Silicon Valley is regarded as a pioneering region in IT. A proposal by the local police, however, envisages the use of war technology.
The San Francisco Police Department's draft policy could allow them to use robots to kill in dangerous situations. This is reported by the local newspaper Mission Local. The San Francisco Board of Supervisors, a kind of combined city and district council, will therefore decide on the proposal next week.
Specifically, the directive is intended to regulate how and under what circumstances the municipal police authority is allowed to procure and use military equipment. The basis for this is a Californian law that regulates a corresponding obligation to obtain consent.
The robots are small, remote-controlled tracked vehicles that are intended for use in war, for example, for disposal of explosive ordnance or for reconnaissance using cameras and microphones. In addition, they can theoretically also be equipped with explosive substances and the like. Other police authorities in the USA are said to have planned this beforehand or even partially implemented it. The robots are remote-controlled and do not yet decide autonomously whether to kill, in contrast to new drones that are intended for use in war.
According to the report, the Council member responsible for the draft, Aaron Peskin, wanted to explicitly state that these robots should not be used for "deadly use of force". However, this was changed under pressure from the police. "Robots will only be used as an option for deadly force when there is an imminent threat of death to members of the public or officials." The option to kill by the robot is therefore explicitly provided.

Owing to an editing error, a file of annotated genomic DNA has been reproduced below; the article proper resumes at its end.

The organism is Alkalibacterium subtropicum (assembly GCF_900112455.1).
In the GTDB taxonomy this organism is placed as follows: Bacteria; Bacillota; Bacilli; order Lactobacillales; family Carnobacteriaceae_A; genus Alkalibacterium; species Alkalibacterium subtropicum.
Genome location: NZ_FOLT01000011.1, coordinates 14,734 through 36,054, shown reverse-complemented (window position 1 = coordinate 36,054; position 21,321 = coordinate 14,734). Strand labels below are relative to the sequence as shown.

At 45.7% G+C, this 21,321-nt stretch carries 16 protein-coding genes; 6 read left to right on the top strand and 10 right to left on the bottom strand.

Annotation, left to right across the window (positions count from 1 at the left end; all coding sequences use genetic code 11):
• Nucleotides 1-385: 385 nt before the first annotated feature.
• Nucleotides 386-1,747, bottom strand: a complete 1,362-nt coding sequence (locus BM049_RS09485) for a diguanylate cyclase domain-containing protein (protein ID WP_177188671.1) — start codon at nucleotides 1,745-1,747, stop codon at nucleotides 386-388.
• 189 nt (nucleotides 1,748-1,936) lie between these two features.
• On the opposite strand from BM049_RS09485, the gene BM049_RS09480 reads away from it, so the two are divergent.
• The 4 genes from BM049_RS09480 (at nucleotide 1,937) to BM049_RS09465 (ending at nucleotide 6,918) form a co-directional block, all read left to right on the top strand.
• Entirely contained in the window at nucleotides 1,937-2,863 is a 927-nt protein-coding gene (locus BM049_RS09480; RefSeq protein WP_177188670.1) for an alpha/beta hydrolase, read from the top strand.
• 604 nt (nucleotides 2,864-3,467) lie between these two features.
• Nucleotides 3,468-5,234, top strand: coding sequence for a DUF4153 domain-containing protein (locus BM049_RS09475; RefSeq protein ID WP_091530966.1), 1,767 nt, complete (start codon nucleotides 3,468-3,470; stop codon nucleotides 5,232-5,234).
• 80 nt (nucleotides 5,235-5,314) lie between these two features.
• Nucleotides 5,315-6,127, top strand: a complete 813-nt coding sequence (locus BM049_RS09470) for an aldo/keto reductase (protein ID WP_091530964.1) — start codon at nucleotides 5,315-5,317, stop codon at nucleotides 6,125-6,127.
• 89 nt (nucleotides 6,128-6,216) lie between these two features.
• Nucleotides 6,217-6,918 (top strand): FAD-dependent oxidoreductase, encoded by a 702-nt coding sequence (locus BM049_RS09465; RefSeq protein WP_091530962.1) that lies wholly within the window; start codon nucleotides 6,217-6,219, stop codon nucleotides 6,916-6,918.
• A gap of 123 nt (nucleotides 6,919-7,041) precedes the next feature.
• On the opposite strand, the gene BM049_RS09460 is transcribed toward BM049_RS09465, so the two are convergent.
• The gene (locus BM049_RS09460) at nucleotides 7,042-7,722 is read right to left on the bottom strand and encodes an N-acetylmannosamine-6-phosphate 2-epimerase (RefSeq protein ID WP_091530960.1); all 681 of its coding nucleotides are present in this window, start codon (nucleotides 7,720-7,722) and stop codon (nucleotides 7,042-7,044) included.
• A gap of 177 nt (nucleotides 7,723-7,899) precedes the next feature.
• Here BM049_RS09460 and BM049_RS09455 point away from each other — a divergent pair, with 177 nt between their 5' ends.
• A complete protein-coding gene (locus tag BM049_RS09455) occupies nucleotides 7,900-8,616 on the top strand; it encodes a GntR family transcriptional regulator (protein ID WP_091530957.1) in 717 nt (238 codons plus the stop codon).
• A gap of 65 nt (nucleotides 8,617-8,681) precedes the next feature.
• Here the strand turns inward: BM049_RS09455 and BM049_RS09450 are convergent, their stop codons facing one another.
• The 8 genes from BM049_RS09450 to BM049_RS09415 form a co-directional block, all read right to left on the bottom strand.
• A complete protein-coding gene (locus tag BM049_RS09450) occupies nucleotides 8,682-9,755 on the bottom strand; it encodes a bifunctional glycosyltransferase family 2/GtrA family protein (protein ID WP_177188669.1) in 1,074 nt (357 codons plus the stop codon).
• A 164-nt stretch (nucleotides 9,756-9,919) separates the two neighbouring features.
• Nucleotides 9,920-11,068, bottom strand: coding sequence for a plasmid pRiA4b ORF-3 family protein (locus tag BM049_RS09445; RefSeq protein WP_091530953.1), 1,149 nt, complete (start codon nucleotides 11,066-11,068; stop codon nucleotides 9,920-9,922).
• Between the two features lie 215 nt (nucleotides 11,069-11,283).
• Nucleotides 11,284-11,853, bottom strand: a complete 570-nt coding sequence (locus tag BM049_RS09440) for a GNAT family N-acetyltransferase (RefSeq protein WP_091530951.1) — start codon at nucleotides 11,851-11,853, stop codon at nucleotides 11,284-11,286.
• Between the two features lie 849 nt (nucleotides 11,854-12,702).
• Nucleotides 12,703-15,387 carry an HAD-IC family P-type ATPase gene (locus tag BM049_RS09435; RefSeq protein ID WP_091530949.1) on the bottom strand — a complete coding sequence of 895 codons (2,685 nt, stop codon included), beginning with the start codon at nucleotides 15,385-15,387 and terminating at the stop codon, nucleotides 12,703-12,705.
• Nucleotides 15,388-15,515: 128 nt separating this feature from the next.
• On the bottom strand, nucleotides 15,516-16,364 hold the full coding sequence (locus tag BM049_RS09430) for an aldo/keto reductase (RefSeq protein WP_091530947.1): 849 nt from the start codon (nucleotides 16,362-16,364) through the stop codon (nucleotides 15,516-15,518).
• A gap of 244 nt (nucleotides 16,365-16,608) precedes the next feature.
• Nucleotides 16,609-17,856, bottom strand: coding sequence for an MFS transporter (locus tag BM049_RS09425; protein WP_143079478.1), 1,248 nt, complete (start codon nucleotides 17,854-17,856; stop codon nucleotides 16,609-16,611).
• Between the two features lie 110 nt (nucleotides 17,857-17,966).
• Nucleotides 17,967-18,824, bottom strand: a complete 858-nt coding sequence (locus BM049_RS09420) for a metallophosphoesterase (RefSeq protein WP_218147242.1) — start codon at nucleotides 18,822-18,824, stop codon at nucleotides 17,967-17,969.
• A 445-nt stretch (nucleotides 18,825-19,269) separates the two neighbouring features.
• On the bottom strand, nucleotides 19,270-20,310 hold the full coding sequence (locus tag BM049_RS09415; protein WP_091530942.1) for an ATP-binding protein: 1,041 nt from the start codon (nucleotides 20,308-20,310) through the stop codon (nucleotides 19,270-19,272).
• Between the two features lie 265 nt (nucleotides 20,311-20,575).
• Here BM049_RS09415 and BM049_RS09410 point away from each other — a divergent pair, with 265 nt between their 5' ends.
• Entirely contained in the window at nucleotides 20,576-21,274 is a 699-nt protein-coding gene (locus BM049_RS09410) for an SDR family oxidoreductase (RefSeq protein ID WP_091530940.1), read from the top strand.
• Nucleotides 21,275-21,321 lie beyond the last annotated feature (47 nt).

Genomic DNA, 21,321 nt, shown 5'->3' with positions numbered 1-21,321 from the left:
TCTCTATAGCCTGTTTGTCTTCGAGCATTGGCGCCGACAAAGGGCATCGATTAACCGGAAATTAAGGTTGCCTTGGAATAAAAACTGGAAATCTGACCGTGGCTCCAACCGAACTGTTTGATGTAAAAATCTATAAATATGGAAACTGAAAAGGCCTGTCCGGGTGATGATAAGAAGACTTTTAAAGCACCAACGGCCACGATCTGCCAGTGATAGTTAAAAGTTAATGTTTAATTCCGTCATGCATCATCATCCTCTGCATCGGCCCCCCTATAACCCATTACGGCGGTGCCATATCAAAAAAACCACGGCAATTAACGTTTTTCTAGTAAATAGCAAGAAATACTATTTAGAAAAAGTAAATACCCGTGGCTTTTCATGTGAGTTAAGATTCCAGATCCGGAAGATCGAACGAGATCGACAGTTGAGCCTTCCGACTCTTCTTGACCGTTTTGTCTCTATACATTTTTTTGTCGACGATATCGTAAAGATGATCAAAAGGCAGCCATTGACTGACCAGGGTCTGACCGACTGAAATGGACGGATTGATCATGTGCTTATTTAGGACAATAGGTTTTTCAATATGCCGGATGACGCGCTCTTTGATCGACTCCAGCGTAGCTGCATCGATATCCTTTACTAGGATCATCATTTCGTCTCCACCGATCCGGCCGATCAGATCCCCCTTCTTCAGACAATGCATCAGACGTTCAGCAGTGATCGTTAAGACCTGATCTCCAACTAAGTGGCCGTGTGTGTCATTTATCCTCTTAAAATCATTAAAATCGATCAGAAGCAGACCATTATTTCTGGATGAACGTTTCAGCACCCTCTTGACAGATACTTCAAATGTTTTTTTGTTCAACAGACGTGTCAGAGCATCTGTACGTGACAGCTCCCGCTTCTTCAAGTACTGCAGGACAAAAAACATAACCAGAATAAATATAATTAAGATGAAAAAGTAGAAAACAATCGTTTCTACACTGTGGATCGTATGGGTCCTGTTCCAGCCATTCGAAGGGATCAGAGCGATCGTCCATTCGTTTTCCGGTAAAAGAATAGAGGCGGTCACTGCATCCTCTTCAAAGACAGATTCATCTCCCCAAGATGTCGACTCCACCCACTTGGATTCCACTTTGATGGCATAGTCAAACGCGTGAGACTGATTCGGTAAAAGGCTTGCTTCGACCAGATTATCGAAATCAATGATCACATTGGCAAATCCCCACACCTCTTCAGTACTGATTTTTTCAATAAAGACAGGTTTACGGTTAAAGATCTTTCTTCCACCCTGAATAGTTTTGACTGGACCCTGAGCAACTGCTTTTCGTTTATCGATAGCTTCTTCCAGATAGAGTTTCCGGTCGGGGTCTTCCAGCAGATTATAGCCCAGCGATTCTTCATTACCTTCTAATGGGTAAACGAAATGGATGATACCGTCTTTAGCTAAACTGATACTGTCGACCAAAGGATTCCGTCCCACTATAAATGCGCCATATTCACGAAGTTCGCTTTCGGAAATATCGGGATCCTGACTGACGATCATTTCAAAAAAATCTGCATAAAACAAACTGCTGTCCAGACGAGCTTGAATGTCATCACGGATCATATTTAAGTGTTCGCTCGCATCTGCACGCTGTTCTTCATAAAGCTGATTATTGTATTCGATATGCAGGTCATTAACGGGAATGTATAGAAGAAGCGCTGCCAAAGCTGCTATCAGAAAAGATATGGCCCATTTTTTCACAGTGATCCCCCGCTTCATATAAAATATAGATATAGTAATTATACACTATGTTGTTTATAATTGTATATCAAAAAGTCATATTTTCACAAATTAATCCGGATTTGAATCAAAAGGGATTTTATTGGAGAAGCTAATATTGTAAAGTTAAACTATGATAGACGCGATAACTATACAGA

The author says:
If the policy is passed, San Francisco will cross a clear red line, and the police force will become more of a military machine than it already is, focused on targeted killings rather than enforcing laws.
There are already armed robots for military use. If the directive is accepted, it is only a matter of time before these weapon systems end up with the police. That in turn should also arouse desires in this country, for the supposed self-protection of police officers. The introduction of such systems does not protect, but only makes killing easier.
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